Do you give your children too many choices?  My daughter’s pediatrician  called me out when I asked my then two-year old if she wanted to sit on the table to let him examine her.  He asked me why I would give her the choice.  If she needs to do something, don’t ask…tell her what you want her to do.  From this gentle man I learned that there are certain times when we are to tell them what we expect, not give them a choice. For the important things they need to be directed and taught, not left to their own devices to choose, because on their own they don’t know what is good for them.

Being a parent is hard and a huge responsibility not to be taken lightly.  Some would like to be permissive in this endeavor and allow their children to find themselves and discover their own limits.  If we don’t teach them what limits and boundaries are they will not find good ones as they are prone to choose that which isn’t good.  They will also choose to help themselves over helping others.  Proverbs 22:6 says, “Train up a child in the way he should go; and when he is old, he will not depart from it.”  Parents, this is our job, our duty.  We are to be the ones to train, teach and disciple our children when they are young and then release them to the Master Trainer, God, as they grow into adulthood.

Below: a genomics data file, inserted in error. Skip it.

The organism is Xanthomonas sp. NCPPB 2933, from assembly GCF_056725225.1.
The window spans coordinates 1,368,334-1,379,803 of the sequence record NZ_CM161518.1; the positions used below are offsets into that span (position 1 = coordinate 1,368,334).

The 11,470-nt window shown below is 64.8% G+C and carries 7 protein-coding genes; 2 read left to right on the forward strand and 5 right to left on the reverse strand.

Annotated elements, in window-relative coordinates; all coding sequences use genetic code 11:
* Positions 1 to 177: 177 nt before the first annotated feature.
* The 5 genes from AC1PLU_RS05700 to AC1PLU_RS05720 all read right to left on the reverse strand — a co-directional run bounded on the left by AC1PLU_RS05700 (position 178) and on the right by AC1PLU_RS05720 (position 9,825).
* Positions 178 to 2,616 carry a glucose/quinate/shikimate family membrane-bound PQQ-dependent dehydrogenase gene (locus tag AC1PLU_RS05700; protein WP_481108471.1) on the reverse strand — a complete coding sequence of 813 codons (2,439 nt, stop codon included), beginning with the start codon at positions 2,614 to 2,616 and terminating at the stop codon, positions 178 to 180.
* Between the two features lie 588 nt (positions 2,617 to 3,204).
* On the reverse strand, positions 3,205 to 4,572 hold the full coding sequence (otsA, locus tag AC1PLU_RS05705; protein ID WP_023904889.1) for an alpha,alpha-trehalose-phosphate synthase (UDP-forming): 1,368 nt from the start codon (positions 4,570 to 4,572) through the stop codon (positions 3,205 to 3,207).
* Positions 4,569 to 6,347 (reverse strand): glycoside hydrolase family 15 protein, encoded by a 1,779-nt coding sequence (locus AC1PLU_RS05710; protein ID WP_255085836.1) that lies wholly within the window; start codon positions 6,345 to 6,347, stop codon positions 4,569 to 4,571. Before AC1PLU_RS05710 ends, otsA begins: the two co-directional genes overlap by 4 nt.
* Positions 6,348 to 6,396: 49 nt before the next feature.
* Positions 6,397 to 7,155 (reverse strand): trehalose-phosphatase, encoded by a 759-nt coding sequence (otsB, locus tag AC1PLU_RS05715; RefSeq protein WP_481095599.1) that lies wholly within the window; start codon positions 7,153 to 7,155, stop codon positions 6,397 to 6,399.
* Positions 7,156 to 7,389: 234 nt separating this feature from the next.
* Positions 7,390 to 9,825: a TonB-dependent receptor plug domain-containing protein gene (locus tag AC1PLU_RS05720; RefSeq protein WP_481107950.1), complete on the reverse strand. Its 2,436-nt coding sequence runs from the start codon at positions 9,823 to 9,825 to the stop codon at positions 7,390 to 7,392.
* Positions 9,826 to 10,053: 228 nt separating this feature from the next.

It’s time!  I woke up this morning and another pair of my favorite pants didn’t fit.  I am using a hair band to fasten my clothes and  have to wear these ghastly “shapers” to hold in the fluff…this is not where I want to be.  I knew my girth size was creeping up these last months but didn’t challenge it’s existence…until today.

As I contemplated what I am going to do to alter my food intake and begin an exercise regimen, it occurred to me that I am only one of millions in our country who feels that added weight is a burden.  When I look around I don’t only see people carrying added physical weight on their bodies but I also see the extra weight of financial debt, the weight of too many responsibilities that inhibit them from enjoying their lives and the weight of too many activities that limit their time with family.  Okay, this was supposed to be a conscious decision to lose physical weight but now I am challenged by the weight of everything in life…why are we carrying so much extra?  How can we trim our excesses and get to a point where we are at peace in every area of our lives?